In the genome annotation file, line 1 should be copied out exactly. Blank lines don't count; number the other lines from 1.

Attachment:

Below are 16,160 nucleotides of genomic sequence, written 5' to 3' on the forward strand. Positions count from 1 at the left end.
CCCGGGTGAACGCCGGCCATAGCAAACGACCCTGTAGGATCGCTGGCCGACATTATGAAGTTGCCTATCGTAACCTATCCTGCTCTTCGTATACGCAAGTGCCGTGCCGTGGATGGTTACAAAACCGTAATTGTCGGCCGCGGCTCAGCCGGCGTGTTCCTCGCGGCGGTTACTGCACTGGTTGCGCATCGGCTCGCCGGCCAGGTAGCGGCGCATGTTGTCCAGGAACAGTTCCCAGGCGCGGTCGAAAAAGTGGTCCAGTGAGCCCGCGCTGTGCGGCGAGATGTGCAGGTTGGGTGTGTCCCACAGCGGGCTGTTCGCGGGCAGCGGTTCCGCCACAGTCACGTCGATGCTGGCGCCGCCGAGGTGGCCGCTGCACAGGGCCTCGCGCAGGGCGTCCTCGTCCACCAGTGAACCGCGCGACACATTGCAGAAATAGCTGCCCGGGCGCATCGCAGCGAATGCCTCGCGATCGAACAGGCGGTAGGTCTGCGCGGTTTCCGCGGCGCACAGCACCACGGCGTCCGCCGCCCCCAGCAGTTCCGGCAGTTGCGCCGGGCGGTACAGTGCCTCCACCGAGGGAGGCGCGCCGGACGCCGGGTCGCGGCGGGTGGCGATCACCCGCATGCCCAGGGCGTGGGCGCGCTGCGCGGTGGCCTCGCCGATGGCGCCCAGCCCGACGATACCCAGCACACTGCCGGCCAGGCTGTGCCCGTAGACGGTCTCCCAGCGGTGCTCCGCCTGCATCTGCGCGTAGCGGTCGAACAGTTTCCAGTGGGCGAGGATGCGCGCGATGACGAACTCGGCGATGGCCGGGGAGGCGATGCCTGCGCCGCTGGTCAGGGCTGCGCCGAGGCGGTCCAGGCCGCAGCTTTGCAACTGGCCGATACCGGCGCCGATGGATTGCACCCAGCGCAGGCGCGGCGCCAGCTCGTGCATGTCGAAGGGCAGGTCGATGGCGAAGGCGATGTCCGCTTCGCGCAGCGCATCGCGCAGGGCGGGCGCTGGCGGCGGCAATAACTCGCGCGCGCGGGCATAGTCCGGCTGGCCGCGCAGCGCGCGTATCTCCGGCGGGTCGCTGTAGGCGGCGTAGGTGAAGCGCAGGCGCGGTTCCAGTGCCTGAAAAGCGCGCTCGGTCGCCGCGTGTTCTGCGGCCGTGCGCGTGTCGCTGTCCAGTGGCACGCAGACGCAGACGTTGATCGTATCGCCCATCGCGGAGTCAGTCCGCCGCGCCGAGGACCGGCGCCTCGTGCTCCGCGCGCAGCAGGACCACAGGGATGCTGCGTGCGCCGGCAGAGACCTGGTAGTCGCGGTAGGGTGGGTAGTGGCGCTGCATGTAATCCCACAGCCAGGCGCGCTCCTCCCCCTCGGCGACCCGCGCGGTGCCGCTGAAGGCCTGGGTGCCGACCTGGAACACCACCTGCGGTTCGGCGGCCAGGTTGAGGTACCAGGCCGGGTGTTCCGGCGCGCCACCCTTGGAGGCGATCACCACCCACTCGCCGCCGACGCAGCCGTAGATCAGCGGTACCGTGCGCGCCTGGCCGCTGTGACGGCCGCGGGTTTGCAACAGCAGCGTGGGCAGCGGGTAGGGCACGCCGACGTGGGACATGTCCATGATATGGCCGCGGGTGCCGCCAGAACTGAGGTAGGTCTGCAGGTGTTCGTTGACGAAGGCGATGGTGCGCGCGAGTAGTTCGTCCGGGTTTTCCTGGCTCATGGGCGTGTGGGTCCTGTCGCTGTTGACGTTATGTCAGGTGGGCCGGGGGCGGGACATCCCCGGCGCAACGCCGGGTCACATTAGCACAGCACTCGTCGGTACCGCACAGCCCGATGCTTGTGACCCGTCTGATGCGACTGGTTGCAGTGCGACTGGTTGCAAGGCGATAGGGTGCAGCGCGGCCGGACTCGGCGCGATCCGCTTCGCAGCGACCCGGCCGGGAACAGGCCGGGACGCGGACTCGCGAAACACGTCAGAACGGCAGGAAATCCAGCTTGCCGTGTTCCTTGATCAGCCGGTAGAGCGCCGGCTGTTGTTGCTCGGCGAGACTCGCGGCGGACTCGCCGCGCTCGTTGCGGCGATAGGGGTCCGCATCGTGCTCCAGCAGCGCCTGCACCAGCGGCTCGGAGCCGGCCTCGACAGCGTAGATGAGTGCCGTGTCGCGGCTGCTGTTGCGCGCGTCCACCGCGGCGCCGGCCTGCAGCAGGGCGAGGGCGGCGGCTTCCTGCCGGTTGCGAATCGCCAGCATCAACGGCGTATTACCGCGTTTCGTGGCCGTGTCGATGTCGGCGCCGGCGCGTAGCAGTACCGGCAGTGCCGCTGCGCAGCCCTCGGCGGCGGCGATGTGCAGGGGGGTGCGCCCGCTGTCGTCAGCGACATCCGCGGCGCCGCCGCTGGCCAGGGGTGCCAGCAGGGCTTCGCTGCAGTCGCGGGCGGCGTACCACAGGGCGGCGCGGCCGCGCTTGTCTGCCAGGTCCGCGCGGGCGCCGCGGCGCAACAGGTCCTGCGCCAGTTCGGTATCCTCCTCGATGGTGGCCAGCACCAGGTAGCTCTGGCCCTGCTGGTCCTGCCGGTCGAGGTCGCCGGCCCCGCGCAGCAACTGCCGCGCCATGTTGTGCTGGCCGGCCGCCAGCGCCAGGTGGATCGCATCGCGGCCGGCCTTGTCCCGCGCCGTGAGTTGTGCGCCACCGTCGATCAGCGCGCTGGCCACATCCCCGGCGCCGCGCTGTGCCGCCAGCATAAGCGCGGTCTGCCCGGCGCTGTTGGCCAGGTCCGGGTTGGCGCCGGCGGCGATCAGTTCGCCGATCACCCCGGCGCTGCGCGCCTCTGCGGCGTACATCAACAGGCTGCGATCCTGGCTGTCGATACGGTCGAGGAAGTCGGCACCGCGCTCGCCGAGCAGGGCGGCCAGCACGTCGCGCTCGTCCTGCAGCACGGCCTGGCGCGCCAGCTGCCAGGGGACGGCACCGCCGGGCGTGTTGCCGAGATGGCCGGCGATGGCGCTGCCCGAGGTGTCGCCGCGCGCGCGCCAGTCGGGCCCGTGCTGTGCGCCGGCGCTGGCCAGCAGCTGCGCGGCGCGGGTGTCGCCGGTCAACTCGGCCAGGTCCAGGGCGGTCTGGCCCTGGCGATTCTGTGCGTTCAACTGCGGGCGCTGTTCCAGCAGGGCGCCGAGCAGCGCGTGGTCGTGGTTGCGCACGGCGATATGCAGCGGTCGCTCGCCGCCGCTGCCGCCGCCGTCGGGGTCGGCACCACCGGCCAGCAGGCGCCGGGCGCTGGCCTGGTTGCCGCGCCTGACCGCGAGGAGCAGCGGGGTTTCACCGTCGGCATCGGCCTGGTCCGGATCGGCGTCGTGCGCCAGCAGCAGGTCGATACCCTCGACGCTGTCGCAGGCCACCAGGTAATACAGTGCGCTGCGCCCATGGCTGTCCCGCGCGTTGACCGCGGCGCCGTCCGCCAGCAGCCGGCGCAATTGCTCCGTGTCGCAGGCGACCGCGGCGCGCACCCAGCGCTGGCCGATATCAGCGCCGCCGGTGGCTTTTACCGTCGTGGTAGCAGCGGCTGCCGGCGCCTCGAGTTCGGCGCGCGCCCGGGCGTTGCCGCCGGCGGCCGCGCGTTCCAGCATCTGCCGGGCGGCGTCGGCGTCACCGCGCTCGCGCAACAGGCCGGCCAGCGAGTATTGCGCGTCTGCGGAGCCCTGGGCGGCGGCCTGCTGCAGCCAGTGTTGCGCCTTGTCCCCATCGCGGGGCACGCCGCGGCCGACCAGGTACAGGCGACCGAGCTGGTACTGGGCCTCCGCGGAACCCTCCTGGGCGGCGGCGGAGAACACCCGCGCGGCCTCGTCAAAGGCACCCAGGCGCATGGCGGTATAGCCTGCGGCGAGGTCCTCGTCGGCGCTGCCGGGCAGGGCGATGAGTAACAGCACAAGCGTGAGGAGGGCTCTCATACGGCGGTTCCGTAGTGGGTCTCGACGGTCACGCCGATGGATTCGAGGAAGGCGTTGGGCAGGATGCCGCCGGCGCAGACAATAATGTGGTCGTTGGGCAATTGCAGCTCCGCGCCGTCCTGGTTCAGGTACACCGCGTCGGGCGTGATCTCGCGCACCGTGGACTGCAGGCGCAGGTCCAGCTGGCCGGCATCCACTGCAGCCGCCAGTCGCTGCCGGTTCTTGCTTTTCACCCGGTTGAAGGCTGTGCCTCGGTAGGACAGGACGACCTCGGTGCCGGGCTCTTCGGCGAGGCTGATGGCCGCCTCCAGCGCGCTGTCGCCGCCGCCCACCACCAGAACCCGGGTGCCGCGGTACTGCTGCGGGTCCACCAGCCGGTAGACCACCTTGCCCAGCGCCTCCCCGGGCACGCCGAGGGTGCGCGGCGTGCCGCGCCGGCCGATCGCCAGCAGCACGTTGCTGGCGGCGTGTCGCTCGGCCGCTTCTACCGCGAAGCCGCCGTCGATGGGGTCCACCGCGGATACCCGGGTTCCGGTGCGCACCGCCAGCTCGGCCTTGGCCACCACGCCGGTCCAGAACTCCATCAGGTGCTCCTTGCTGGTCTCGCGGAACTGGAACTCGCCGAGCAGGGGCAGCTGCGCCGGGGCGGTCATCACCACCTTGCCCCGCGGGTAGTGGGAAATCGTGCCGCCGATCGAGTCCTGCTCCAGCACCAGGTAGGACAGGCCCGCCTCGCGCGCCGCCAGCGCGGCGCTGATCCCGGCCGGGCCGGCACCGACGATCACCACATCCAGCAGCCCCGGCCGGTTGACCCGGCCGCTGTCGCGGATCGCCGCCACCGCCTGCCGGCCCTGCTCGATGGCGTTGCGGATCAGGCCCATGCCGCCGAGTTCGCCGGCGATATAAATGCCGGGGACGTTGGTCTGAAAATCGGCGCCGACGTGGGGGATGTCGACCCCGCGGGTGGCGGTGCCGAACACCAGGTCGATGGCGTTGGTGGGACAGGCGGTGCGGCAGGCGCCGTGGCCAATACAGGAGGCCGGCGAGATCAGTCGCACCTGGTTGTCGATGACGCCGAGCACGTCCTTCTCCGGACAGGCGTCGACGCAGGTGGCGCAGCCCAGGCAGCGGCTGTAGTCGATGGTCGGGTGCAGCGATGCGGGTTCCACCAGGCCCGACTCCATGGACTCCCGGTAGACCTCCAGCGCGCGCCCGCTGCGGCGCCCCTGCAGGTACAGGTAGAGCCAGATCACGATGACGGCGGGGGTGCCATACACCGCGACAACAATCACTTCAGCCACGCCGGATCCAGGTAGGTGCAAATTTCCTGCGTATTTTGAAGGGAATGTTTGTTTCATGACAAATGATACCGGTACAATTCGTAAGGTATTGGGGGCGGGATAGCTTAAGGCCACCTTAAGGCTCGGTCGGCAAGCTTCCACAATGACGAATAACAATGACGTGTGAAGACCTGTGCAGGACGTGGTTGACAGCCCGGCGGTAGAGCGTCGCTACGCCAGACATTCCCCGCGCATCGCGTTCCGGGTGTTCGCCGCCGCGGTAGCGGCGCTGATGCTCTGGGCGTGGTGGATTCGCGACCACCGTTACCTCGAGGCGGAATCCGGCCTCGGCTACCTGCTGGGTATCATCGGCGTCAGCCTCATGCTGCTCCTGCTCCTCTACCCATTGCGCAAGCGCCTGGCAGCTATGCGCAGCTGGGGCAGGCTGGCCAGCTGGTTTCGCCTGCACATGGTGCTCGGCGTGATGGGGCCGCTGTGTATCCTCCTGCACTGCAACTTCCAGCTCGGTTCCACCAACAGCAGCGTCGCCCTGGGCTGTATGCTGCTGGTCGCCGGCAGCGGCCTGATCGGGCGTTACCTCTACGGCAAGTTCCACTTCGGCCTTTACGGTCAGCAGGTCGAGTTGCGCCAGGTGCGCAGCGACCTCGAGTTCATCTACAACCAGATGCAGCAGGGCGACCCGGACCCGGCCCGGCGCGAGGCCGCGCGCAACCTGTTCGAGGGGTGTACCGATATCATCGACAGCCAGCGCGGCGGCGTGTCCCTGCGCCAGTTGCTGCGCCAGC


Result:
Below are 16,160 nucleotides of genomic sequence, written 5' to 3' on the forward strand. Positions count from 1 at the left end.